Alstom delivered the first of eight new Citadis trams to Dublin as part of its partnership with the Transport infrastructure Ireland (TII) and the National Transport Authority (NTA). A total of 26 more tram vehicles will also be expanded.
The first of the new trams produced in La Rochelle were shipped to Ireland and delivered to Transdev's Sandyford Workshop. Up to 98% recyclable trams are designed as the longest Citadis tram with a length of 55 meters.
The eight newly ordered trams will be 55 meters long, the world's longest single-unit Citadis trams, offering more capacity to support demand in Dublin's rush hour. Each of the 26 extended trams will be 55 meters (currently 43 meters).
Alstom also agreed with TII and NTA to fit the new eMapping technology into some of Dublin's tram fleet. By the end of the year, four trams in the city will be equipped with remote sensors that collect data about energy use. Alstom and TII aim to reduce energy consumption in Dublin trams with a range of energy efficiency measures.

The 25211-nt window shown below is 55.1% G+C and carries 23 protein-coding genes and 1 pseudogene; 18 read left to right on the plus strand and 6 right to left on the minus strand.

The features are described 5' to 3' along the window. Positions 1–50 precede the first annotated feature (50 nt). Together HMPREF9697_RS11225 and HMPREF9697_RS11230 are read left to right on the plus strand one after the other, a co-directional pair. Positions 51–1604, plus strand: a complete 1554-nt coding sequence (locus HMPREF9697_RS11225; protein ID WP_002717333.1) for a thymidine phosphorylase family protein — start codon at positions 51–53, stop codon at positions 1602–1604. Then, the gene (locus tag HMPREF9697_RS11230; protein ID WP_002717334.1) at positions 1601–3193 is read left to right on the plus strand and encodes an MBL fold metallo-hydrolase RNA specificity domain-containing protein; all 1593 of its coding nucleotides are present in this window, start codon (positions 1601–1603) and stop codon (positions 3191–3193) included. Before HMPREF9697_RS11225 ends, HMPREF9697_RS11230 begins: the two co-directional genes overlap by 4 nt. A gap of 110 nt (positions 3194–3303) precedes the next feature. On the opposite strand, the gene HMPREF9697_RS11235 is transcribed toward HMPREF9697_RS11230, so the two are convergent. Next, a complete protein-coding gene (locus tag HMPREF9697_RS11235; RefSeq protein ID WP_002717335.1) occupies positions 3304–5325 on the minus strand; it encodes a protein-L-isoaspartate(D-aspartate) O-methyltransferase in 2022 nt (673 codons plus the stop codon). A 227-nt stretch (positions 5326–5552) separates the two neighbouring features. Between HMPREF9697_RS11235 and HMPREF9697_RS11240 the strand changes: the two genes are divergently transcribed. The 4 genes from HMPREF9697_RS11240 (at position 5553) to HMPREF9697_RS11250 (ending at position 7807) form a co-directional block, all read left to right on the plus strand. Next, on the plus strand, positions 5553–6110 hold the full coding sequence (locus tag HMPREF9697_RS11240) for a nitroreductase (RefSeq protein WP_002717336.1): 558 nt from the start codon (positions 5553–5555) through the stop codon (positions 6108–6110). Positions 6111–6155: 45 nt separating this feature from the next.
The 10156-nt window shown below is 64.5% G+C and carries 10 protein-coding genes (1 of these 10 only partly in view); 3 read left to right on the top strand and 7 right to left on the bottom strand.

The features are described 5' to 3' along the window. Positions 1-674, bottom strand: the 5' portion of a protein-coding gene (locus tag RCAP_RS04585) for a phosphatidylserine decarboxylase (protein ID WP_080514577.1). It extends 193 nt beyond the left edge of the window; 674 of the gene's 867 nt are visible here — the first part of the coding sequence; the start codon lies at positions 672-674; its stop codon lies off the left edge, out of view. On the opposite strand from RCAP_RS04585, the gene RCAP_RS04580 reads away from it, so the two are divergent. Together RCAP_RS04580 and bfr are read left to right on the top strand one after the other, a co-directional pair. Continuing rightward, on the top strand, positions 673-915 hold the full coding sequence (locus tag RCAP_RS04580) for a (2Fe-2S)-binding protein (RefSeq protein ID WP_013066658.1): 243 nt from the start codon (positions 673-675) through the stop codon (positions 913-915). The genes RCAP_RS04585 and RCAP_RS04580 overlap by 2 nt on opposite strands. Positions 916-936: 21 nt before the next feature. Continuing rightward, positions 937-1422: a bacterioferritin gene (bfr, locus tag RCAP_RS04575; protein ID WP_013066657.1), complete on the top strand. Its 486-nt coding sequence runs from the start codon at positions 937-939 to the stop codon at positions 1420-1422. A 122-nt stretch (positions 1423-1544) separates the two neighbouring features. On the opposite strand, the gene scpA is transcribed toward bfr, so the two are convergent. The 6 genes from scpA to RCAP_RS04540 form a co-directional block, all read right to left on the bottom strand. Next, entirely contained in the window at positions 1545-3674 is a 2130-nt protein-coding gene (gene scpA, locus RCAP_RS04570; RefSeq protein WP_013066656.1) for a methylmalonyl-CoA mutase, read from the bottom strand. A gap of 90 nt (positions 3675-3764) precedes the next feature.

“Alstom's trams have been serving Dublin for more than a decade and offer reliable, efficient and comfortable service for the city's passengers and visitors from all over the world. This brand new 55m tram will create more space for passengers in luas and we are proud to work with Transport infrastructure Ireland and Transdev to improve service for everyone who uses it. Dublin was one of the first cities in the world to adopt Citadis trams, and now travelers rely on them in more than 50 cities worldwide. "Dublin is leading the world again with the longest 55-meter tram we have ever built," said Nick Crossfield, Managing Director of England and Ireland.
More than 50 Citadis trams were sold to more than 2.600 cities on five continents. They have been operating since 2000. This experience allows alstom to innovate by offering more comfort for passengers and simplified commercial management for operators. Citadis is environmentally friendly and can be recycled up to 98%.